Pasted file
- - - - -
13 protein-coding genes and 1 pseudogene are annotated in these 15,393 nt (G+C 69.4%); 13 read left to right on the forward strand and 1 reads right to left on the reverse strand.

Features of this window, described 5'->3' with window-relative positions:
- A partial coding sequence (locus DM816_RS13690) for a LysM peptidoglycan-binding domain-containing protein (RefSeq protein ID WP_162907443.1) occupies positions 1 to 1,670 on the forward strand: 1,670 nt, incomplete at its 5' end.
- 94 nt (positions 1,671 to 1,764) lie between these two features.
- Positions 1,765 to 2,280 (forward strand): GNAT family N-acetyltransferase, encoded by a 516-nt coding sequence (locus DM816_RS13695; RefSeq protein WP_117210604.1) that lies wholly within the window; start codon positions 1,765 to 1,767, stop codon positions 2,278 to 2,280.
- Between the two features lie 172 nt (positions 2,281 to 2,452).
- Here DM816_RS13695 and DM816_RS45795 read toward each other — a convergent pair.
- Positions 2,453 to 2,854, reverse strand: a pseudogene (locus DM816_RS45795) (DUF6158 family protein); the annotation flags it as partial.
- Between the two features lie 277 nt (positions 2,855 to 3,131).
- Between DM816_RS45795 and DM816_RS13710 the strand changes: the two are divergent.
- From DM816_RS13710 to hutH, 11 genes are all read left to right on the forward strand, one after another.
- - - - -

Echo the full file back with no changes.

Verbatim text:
13 protein-coding genes and 1 pseudogene are annotated in these 15,393 nt (G+C 69.4%); 13 read left to right on the forward strand and 1 reads right to left on the reverse strand.

Features of this window, described 5'->3' with window-relative positions:
- A partial coding sequence (locus DM816_RS13690) for a LysM peptidoglycan-binding domain-containing protein (RefSeq protein ID WP_162907443.1) occupies positions 1 to 1,670 on the forward strand: 1,670 nt, incomplete at its 5' end.
- 94 nt (positions 1,671 to 1,764) lie between these two features.
- Positions 1,765 to 2,280 (forward strand): GNAT family N-acetyltransferase, encoded by a 516-nt coding sequence (locus DM816_RS13695; RefSeq protein WP_117210604.1) that lies wholly within the window; start codon positions 1,765 to 1,767, stop codon positions 2,278 to 2,280.
- Between the two features lie 172 nt (positions 2,281 to 2,452).
- Here DM816_RS13695 and DM816_RS45795 read toward each other — a convergent pair.
- Positions 2,453 to 2,854, reverse strand: a pseudogene (locus DM816_RS45795) (DUF6158 family protein); the annotation flags it as partial.
- Between the two features lie 277 nt (positions 2,855 to 3,131).
- Between DM816_RS45795 and DM816_RS13710 the strand changes: the two are divergent.
- From DM816_RS13710 to hutH, 11 genes are all read left to right on the forward strand, one after another.